April 12, 2010
Energy Conservation In The South Could Save Billions And Create Jobs
Energy-efficiency measures in the southern U.S. could save consumers $41 billion on their energy bills, open 380,000 new jobs, and save 8.6 billion gallons of water by 2020, according to a new study from the Nicholas Institute for Environmental Policy Solutions at Duke University and the Georgia Institute of Technology. The study concludes that investing $200 billion in energy efficiency programs by 2030 could return $448 billion in savings.
The researchers modeled how implementation of nine policies across the residential, commercial and industrial sectors might play out over 20 years in the District of Columbia and 16 southern states."We looked at how these policies might interact, not just single programs," said Etan Gumerman of the Nicholas Institute and co-lead researcher of the study. "The interplay between policies compounds the savings. And it's all cost-effective. On average, each dollar invested in energy efficiency over the next 20 years will reap $2.25 in benefits."
Policies considered by the study, "Energy Efficiency in the South," include new appliance standards, incentives for retrofitting and weatherization, upgrades to utility plants and process improvements.
The South is rich terrain for efficiency improvements. Without them, the region might expect 15 percent growth in energy demand by 2030. Thirty-six percent of Americans live in the study region. The region consumes an outsized portion of American energy, 44 percent, but it also supplies 48 percent of the nation's power.
A combination of factors has left this disproportionate usage unexplored by policymakers keen on energy efficiency. The South historically has low electricity rates, which encourage consumption. Energy-efficient products have a lower market penetration than elsewhere in the U.S. And these states spend less per capita on efficiency programs than the national average.
The researchers generated a "business as usual" scenario, without any policies, and compared it with scenarios that included specific sets of energy-efficiency investments, to capture the cost savings.
The study, released Monday, concludes that aggressive energy efficiency initiatives would:
* Generate new jobs, cut utility bills and sustain economic growth. Overall utility bills would be reduced by $41 billion a year in 2020 and $71 billion in 2030; the average residential electricity bills would decline by $26 per month in 2020 and $50 per month in 2030; electricity rate increases would be moderated; and 380,000 new jobs would be created by 2020 (annual job growth increases to 520,000 new jobs in 2030). The region's economy is anticipated to grow by $1.23 billion in 2020 and $2.12 billion in 2030.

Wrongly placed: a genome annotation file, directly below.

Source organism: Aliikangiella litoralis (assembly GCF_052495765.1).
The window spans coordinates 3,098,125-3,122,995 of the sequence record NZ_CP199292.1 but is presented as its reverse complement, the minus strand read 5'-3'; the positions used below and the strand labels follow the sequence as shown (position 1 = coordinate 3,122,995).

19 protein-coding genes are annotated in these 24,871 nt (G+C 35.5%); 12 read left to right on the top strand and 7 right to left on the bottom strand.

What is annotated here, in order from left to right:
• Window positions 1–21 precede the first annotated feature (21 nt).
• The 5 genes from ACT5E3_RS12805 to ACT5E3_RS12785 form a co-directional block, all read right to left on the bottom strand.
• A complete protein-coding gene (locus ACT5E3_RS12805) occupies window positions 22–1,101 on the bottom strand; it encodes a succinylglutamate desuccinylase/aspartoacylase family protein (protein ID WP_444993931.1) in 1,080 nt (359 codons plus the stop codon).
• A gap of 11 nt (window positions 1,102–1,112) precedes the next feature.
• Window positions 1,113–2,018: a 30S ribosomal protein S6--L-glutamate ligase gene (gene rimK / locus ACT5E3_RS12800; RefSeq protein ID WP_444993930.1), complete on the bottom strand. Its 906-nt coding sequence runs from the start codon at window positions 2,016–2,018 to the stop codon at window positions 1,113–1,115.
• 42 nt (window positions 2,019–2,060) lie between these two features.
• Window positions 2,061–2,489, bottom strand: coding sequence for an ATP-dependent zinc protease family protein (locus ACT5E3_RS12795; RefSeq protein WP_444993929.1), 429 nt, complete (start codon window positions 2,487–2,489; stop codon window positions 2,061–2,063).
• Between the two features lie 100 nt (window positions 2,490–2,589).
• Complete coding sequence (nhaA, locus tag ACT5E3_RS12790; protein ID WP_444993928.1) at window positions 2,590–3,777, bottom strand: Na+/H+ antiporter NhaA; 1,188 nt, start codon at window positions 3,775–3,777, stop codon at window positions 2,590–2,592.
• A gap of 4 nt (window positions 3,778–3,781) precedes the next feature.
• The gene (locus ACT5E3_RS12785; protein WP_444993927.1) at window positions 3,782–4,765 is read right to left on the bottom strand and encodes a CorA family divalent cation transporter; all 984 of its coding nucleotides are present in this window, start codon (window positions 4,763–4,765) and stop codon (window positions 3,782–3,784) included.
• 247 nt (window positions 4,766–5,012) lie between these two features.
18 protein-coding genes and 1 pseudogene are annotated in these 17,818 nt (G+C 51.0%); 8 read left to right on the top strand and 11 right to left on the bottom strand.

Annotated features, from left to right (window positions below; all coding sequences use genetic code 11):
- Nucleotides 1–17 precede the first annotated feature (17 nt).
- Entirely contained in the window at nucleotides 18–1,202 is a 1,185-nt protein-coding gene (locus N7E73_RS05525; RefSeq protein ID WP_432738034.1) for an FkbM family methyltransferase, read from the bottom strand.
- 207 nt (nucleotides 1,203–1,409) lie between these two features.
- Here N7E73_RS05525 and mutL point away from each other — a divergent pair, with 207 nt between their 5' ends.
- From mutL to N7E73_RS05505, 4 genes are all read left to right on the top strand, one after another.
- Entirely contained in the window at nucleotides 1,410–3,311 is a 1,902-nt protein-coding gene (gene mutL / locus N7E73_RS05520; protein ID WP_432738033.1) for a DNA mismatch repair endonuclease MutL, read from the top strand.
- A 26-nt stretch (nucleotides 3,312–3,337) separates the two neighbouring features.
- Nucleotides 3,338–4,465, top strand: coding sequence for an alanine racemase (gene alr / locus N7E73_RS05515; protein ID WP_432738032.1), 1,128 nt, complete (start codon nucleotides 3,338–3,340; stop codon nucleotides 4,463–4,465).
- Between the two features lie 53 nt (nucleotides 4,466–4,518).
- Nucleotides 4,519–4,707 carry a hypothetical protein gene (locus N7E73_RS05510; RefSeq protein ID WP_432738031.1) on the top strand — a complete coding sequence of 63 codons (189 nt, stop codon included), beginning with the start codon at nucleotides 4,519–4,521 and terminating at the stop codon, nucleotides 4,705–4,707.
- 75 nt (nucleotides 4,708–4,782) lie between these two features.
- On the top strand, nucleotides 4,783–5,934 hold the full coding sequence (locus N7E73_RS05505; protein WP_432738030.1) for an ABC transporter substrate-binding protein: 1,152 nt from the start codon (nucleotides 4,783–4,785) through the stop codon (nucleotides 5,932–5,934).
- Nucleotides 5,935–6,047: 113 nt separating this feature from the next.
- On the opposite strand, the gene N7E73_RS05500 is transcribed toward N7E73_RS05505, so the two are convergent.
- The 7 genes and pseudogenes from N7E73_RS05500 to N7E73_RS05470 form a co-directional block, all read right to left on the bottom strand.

* Reduce the need for new power plants. Almost 25 gigawatts of older power plants could be retired and the construction of up to 50 gigawatts of new plants (equal to the amount of electricity produced by 100 power plants) could be avoided.
* Result in substantial water conservation. The reduction in power plant capacity would save southern regions of the North American Electrical Reliability Corporation 8.6 billion gallons of fresh water in 2020 and 20.1 billion gallons in 2030.
"An aggressive commitment to energy efficiency could be an economic windfall for the South," said Dr. Marilyn Brown of the Georgia Institute of Technology and co-lead researcher of the study. "Such a shift would lower energy bills for cash-strapped consumers and businesses and create more new jobs for Southern workers."
On the Net:
- Duke University
- Profiles of the report's results for each state are available at: www.seealliance.org/programs/research.php.
- "Energy Efficiency in the South" is available on the Southeast Energy Efficiency Alliance (SEEA) website: www.seealliance.org/programs/research.php. State profiles are also available through SEEA, a nonprofit organization that promotes energy efficiency in the Southeast. This project is funded with support from the Energy Foundation (www.ef.org), the Kresge Foundation (www.kresge.org) and the Turner Foundation (www.turnerfoundation.org).